2. Using the positive values of sport

Sport and PE can build personal attributes that are important for the holistic development of pupils. These include confidence, ambition, self-esteem, aspiration, having respect for rules, being able to cope with winning and losing, forming positive relationships, determination, courage, etc. If these qualities are present, young people are more likely to feel secure in taking risks in their learning, attempting more challenging work, and therefore improving their ability. Schools have found many innovative ways to ensure that these personal values developed through PE and sport are recognised, nurtured, and celebrated throughout the life of the school (for example, through wholeschool reward systems) rather than having the values be lost after the young person comes off the field of play. This strategy is most effective when it is also used to build a positive ethos and culture across the school.

3. Building on and benefiting from the generic skills developed through PE and sport

Sport and PE also develop skills that are relevant in other areas of the curriculum. These include observational skills, analytical skills, leadership, teamwork, communication, and motor skills. It is not unusual for pupils to regularly demonstrate these skills in a sport context, but not in other curriculum areas, which could be seen as a waste of talent and certainly does not support raised achievement. Explicitly developing and building on skills developed in PE in a wider range of circumstances is more complex than the other strategies because it requires schools to develop skills in a co-ordinated way, rather than each subject determining its curriculum in isolation. However, schools that have done this have reaped the rewards in terms of increased skill and confi dence levels in pupils, as well as reducing the amount of teaching time for duplicate ideas between subjects.

4. Building on successful teaching approaches used in PE

Good-quality PE instruction is often characterised by approaches (pedagogies) such as:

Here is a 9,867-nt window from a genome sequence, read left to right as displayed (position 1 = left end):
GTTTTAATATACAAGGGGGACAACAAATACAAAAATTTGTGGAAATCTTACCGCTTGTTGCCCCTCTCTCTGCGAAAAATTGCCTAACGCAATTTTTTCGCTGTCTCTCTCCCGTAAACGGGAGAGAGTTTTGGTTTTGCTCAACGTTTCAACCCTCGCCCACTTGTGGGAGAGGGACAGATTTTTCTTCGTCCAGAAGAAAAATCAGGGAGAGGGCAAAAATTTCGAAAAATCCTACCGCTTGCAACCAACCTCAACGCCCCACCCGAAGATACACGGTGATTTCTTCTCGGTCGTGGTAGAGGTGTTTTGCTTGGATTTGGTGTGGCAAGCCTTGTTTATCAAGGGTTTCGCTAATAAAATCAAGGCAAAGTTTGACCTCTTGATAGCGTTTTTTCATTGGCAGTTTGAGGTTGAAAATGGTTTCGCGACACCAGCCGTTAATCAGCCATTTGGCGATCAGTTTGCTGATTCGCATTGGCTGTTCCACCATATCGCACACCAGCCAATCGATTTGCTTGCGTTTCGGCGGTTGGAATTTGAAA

• Good use of mentoring and coaching techniques;
  • Substantial group and team work opportunities;
  • High-quality demonstrations;
  • High numbers of practical learning opportunities;
  • High use of competitive situations;
  • High use of games-based activities for developing skills; and
  • Non-threatening use of target setting and monitoring progress.

All of these strategies are appropriate in the classrooms of other subjects, but can be missing from more “traditional” styles of teaching often seen in weaker subject teaching. Therefore, the fourth wholeschool strategy is supporting the sharing of practice between PE teachers and other subject teachers. This strategy brings about long-term, sustainable change in teaching practice that leads to empowerment of teachers to try new ideas confi dently, and to pupils becoming more involved in contributing fully to their learning.

Conclusion

Using PE and sport as a whole-school improvement strategy is likely to be seen as “radical” by some, but the schools that have been engaged with YST have seen signifi cant gains in exam results, behaviour, teaching practice, well-being, and ethos. Those that have done this say they would never go back. Maybe it is about time all schools tried it!

About the author

Annette Montague is the education director at the Youth Sport Trust. She leads their work with schools to support the development of PE and the use of PE and sport in raising achievement, attainment, and school standards. Prior to this, she worked as a teacher and with The Schools Network.

The Youth Sport Trust: Sport changes lives

Our charity is passionate about helping all young people achieve their full potential in life and in sport by supporting the development of high-quality physical education and school sport. Find out more at www.youthsporttrust.org

Further reading

Stead R, and Neville M (2010), The Impact of Physical Education and Sport on Education Outcomes: A Review of Literature. Institute of Youth Sport, Loughborough University.

Chaddock L et al (2012), Childhood Aerobic Fitness Predicts Cognitive Performance One Year Later. Journal of Sports Sciences, 30, 421–430.

Raising your Game – Using Sport to Raise Achievement in English, Mathematics and Science. Available from www.youthsporttrust.org

Published

June 2012